Dual secretion locations on type II cells in the avian lung suggest local as well as general roles of surfactant

Ildikó Bódi, K. Kocsis, Zsófia Benyeda, Nóra Fejszák, Dávid Molnár, N. Nagy, Imre Oláh

Research output: Article

3 Citations (Scopus)


Transmission electron microscopy indicates that the avian lung surfactant may be secreted in two directions: a) into air passages of parabronchus, atrium and infundibulum where it forms a trilaminar substance serving the respiratory role and b) to the basolateral surface-intercellular space-of type II pneumocytes, contributing to the innate and adoptive immune responses of lung. Basolateral secretion may be confirmed by the presence of trilaminal substance in the intercellular space of type II pneumocytes. Fusion of surfactant containing vesicles with the lateral plasma membrane may result in membrane fusion of neighboring cells and subsequently formation of multinucleated giant cell. The indistinct and in some places discontinuous basal lamina in the parabronchial atrium and infundibulum permits the hydrophilic surfactant proteins to spread into the interstitium of air-blood capillary region. The hydrophilic surfactant proteins may activate lung interstitial macrophages to migrate into the air passages where they appear as "free avian respiratory macrophages." Therefore, in the interstitium the hydrophilic surfactant proteins are essential soluble components of innate immunity. J. Morphol. 277:1062-1071, 2016.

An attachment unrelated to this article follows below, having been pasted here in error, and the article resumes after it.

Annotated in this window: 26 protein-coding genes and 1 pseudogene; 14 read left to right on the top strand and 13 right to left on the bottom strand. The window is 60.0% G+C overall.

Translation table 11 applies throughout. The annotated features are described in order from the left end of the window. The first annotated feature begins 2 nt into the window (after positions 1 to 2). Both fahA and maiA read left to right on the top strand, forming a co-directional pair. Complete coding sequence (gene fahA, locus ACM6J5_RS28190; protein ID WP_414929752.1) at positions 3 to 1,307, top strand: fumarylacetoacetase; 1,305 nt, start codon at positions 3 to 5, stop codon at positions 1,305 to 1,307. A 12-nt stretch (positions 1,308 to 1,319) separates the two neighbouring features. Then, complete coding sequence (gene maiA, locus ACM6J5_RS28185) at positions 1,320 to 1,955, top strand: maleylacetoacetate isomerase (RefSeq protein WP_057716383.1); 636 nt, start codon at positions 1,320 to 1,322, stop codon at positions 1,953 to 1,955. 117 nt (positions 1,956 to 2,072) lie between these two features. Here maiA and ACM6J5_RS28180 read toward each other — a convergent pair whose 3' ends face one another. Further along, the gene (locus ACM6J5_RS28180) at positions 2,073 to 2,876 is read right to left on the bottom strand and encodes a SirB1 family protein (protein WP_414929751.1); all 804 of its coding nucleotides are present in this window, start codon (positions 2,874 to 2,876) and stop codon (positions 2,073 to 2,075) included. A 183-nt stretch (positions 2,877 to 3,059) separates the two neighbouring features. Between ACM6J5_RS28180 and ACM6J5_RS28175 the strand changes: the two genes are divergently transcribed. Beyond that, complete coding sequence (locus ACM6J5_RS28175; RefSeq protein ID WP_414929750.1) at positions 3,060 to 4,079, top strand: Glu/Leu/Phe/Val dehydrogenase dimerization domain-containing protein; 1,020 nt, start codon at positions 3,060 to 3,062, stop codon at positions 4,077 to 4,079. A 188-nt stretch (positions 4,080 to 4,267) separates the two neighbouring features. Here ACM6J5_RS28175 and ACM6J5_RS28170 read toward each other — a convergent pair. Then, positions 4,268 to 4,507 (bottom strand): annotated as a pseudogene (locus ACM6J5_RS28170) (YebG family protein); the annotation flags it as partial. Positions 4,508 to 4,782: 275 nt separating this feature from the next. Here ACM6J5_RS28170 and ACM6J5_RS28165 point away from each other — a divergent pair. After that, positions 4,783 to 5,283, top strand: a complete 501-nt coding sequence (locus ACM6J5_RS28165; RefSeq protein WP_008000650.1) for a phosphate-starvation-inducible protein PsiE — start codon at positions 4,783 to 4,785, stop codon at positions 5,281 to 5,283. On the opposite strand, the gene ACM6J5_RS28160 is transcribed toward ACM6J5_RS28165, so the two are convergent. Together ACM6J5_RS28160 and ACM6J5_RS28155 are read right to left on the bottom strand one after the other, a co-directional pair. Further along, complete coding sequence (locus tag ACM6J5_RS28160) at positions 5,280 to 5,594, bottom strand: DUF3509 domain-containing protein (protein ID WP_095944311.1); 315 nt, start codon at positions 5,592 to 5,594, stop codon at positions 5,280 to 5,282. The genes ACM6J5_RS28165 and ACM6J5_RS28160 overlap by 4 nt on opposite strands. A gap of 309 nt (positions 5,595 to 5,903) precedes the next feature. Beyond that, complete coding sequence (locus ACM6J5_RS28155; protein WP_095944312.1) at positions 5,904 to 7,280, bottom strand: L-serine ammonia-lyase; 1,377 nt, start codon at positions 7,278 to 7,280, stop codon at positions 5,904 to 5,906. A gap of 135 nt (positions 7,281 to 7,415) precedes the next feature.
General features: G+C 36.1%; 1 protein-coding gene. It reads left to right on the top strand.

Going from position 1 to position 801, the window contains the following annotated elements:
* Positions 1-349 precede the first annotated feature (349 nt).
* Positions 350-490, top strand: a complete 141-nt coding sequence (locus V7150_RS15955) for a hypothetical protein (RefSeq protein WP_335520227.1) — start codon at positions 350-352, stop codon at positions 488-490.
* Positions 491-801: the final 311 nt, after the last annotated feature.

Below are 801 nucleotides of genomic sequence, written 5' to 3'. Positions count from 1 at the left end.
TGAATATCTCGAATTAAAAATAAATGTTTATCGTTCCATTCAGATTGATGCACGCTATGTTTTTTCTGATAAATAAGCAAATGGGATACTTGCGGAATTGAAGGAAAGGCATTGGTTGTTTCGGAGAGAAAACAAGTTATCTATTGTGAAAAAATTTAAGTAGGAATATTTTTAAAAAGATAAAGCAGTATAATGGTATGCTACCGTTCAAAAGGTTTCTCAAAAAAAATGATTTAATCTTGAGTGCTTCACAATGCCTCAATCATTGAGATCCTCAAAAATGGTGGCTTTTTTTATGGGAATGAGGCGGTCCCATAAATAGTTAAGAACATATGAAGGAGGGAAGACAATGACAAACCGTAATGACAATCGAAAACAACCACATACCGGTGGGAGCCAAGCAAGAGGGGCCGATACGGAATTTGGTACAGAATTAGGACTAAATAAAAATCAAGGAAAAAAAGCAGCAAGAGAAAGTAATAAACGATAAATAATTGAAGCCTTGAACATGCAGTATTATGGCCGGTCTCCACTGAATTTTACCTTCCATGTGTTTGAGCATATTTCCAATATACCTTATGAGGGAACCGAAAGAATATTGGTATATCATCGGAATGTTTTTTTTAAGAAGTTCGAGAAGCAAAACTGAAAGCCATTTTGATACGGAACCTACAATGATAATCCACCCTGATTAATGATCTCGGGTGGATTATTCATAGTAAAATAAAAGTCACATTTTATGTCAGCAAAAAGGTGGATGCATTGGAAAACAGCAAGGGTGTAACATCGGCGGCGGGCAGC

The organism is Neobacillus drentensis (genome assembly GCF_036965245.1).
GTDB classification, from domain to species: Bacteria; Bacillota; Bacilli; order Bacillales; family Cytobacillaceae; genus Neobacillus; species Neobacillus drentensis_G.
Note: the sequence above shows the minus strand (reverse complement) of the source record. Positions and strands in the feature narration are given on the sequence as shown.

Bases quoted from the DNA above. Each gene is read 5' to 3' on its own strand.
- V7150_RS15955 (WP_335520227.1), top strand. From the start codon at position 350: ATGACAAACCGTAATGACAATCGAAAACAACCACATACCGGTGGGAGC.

Original languageEnglish
Pages (from-to)1062-1071
Number of pages10
JournalJournal of Morphology
Issue number8
Publication statusPublished - aug. 1 2016

ASJC Scopus subject areas

  • Animal Science and Zoology
  • Developmental Biology

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